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Kovar Systems
Student Retention

Checklists for Communicating with Parents and Students

By Dave Kovar

General_Icons-25Aside from teaching great classes, communication with students and parents is a vital part of maintaining a great program.  There are different strategies for talking to junior students, their parents and adult students, however. Here are three checklists to help:

When communicating with junior students:

  • Give frequent, sincere praise.
  • Spread the wealth as evenly as possible. (Talk to everyone)
  • Connect with each and every student during every class (Make sure they know that you know they are there).
  • Only use humor that builds the student up.
  • If you are wondering if a certain comment is appropriate, don’t say it (In the wondering is the answer).
  • Do your best to be as enthusiastic as possible.
  • Show no favorites (It’s natural to have a favorite, but no one should be able to tell who it is).
  • NEVER say anything to a child that you wouldn’t say if their parents were listening.

 

When communicating with parents:

  • Whenever possible, give positive feedback to parents regarding their child’s progress (NOTHING makes a parent happier than hearing about how good their child is doing).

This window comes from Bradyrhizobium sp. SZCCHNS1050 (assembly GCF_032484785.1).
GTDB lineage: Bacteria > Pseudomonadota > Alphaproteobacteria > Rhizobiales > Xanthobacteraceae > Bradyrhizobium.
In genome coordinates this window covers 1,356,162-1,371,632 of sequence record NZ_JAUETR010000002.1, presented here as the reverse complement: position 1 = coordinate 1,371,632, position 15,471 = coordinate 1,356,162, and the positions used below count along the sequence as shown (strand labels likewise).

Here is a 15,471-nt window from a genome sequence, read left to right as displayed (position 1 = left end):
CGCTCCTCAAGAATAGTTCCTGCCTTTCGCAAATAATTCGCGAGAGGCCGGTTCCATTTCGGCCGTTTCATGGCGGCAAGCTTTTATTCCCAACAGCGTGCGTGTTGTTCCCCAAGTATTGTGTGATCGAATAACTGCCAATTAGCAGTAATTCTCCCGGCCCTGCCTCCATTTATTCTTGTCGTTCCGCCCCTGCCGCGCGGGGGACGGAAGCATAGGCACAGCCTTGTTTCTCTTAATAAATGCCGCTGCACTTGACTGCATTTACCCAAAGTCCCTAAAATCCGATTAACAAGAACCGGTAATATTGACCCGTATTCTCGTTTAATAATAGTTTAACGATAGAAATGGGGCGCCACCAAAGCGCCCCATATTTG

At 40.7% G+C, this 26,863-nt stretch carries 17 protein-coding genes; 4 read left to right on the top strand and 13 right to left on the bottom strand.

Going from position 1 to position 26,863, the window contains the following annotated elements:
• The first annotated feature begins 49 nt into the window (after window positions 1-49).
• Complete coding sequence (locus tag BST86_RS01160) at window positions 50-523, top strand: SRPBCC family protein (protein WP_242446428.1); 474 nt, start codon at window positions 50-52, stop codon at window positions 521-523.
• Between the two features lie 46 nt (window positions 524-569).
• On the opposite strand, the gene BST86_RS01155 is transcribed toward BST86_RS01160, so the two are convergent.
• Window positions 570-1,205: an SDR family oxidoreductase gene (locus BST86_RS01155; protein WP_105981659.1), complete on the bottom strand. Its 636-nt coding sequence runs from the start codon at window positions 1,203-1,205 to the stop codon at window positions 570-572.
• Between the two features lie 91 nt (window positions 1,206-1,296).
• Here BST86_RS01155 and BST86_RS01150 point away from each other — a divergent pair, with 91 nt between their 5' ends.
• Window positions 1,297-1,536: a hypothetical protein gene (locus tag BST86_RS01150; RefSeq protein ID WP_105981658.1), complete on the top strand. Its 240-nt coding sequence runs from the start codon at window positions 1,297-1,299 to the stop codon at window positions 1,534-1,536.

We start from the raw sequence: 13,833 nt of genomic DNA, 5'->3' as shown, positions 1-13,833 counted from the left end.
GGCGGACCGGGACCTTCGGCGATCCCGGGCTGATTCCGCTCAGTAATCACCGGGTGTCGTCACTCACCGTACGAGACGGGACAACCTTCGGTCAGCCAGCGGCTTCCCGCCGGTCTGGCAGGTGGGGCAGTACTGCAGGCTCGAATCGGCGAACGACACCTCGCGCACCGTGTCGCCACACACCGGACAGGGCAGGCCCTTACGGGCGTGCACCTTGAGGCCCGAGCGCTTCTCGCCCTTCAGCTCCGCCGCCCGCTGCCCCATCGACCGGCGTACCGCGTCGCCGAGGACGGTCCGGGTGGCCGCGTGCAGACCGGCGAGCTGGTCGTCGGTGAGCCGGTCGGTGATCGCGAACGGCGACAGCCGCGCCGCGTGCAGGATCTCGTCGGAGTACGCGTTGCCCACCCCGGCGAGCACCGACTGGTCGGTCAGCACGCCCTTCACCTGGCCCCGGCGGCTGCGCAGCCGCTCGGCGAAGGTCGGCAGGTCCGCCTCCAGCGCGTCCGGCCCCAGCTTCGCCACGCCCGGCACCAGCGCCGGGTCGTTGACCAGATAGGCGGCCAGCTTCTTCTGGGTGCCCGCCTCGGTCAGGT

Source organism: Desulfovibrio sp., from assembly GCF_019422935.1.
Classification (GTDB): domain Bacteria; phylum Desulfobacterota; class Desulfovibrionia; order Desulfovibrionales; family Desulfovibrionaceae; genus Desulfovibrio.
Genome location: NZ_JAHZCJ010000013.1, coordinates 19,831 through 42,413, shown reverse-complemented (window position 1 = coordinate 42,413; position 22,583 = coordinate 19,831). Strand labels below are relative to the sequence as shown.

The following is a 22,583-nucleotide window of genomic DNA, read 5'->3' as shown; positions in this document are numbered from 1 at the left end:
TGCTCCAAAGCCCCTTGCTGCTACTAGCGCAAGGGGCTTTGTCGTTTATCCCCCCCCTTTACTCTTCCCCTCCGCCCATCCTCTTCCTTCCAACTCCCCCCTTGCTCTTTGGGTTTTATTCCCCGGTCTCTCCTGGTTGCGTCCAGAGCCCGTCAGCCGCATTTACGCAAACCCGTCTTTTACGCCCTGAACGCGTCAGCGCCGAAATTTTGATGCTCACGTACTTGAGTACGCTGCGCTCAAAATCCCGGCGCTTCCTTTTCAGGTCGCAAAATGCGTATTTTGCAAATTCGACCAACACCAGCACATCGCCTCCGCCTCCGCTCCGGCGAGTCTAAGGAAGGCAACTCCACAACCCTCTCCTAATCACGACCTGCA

• "Spread the wealth" as evenly as possible. (Talk to everyone.)
  • Never speak down to a parent.  In many cases, they are older and have more life experience than you.  They should always be treated with respect.
  • Know the parents; what their interests are; what groups they belong to.
  • Ask leading questions, such as “What benefits have you seen in your child?” or “how has Martial Arts helped your child?”
  • Use Praise/Correct/Praise structure with parents when discussing areas of concern about their child.

 

When communicating with adult students

  • Give frequent, sincere praise.
  • "Spread the wealth" as evenly as possible. (Talk to everyone.)
  • Connect with each and every student during every class (Make sure they know that you know they are there).
  • Only use humor that builds the student up.
  • If you are wondering if a certain comment is appropriate, don’t say it.
  • Do your best to be as enthusiastic as possible.
  • Show no favorites (It’s natural to have a favorite, but no one should be able to tell who it is).
  • Generally speaking, adults want specifics on how they can improve.  Give it to them.
  • Never speak down to them.  In many cases, they are older and have more life experience than you.  Always treat them with respect.
  • Get to know them: what do they do; what are their interests; what groups do they belong to, etc.

 


by Dave Kovar